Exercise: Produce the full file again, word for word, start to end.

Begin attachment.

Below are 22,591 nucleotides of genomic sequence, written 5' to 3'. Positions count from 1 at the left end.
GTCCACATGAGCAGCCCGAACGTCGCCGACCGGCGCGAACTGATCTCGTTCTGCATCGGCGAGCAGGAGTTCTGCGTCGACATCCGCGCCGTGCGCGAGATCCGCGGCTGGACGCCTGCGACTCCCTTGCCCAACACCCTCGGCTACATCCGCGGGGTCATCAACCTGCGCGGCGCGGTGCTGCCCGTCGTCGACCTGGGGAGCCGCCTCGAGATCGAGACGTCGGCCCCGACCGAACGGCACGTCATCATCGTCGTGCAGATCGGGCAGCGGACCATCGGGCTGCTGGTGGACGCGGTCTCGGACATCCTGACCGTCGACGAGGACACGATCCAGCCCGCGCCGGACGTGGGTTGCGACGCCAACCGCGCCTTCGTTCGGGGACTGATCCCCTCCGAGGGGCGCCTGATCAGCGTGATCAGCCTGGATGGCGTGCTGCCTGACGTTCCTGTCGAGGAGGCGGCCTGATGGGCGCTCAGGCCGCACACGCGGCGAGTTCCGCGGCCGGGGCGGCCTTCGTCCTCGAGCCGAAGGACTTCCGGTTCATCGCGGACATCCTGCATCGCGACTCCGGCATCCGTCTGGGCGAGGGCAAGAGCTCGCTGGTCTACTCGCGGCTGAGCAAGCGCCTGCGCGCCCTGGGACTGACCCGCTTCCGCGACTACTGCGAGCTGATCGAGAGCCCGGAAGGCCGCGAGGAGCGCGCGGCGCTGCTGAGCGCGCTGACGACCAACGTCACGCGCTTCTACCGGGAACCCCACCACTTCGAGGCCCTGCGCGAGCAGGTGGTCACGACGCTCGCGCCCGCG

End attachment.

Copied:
Below are 22,591 nucleotides of genomic sequence, written 5' to 3'. Positions count from 1 at the left end.
GTCCACATGAGCAGCCCGAACGTCGCCGACCGGCGCGAACTGATCTCGTTCTGCATCGGCGAGCAGGAGTTCTGCGTCGACATCCGCGCCGTGCGCGAGATCCGCGGCTGGACGCCTGCGACTCCCTTGCCCAACACCCTCGGCTACATCCGCGGGGTCATCAACCTGCGCGGCGCGGTGCTGCCCGTCGTCGACCTGGGGAGCCGCCTCGAGATCGAGACGTCGGCCCCGACCGAACGGCACGTCATCATCGTCGTGCAGATCGGGCAGCGGACCATCGGGCTGCTGGTGGACGCGGTCTCGGACATCCTGACCGTCGACGAGGACACGATCCAGCCCGCGCCGGACGTGGGTTGCGACGCCAACCGCGCCTTCGTTCGGGGACTGATCCCCTCCGAGGGGCGCCTGATCAGCGTGATCAGCCTGGATGGCGTGCTGCCTGACGTTCCTGTCGAGGAGGCGGCCTGATGGGCGCTCAGGCCGCACACGCGGCGAGTTCCGCGGCCGGGGCGGCCTTCGTCCTCGAGCCGAAGGACTTCCGGTTCATCGCGGACATCCTGCATCGCGACTCCGGCATCCGTCTGGGCGAGGGCAAGAGCTCGCTGGTCTACTCGCGGCTGAGCAAGCGCCTGCGCGCCCTGGGACTGACCCGCTTCCGCGACTACTGCGAGCTGATCGAGAGCCCGGAAGGCCGCGAGGAGCGCGCGGCGCTGCTGAGCGCGCTGACGACCAACGTCACGCGCTTCTACCGGGAACCCCACCACTTCGAGGCCCTGCGCGAGCAGGTGGTCACGACGCTCGCGCCCGCG